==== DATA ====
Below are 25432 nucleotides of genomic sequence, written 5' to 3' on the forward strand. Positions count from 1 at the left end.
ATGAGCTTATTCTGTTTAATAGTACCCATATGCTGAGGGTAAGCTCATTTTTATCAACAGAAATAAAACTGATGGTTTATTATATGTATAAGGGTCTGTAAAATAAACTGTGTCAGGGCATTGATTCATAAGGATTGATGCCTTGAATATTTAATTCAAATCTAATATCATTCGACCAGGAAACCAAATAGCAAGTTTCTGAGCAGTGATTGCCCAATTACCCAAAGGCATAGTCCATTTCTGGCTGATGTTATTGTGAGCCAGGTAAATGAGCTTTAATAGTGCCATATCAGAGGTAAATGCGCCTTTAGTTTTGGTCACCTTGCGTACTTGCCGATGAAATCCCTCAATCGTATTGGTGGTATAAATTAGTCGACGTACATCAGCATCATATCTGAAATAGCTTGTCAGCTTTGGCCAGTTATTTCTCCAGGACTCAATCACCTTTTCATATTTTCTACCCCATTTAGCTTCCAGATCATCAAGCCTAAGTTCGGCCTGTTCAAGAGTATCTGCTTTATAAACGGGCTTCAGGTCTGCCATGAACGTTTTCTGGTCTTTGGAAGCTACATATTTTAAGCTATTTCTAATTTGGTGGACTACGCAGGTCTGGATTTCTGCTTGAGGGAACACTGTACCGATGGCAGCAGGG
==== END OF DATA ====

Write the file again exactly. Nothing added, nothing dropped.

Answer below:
Below are 25432 nucleotides of genomic sequence, written 5' to 3' on the forward strand. Positions count from 1 at the left end.
ATGAGCTTATTCTGTTTAATAGTACCCATATGCTGAGGGTAAGCTCATTTTTATCAACAGAAATAAAACTGATGGTTTATTATATGTATAAGGGTCTGTAAAATAAACTGTGTCAGGGCATTGATTCATAAGGATTGATGCCTTGAATATTTAATTCAAATCTAATATCATTCGACCAGGAAACCAAATAGCAAGTTTCTGAGCAGTGATTGCCCAATTACCCAAAGGCATAGTCCATTTCTGGCTGATGTTATTGTGAGCCAGGTAAATGAGCTTTAATAGTGCCATATCAGAGGTAAATGCGCCTTTAGTTTTGGTCACCTTGCGTACTTGCCGATGAAATCCCTCAATCGTATTGGTGGTATAAATTAGTCGACGTACATCAGCATCATATCTGAAATAGCTTGTCAGCTTTGGCCAGTTATTTCTCCAGGACTCAATCACCTTTTCATATTTTCTACCCCATTTAGCTTCCAGATCATCAAGCCTAAGTTCGGCCTGTTCAAGAGTATCTGCTTTATAAACGGGCTTCAGGTCTGCCATGAACGTTTTCTGGTCTTTGGAAGCTACATATTTTAAGCTATTTCTAATTTGGTGGACTACGCAGGTCTGGATTTCTGCTTGAGGGAACACTGTACCGATGGCAGCAGGG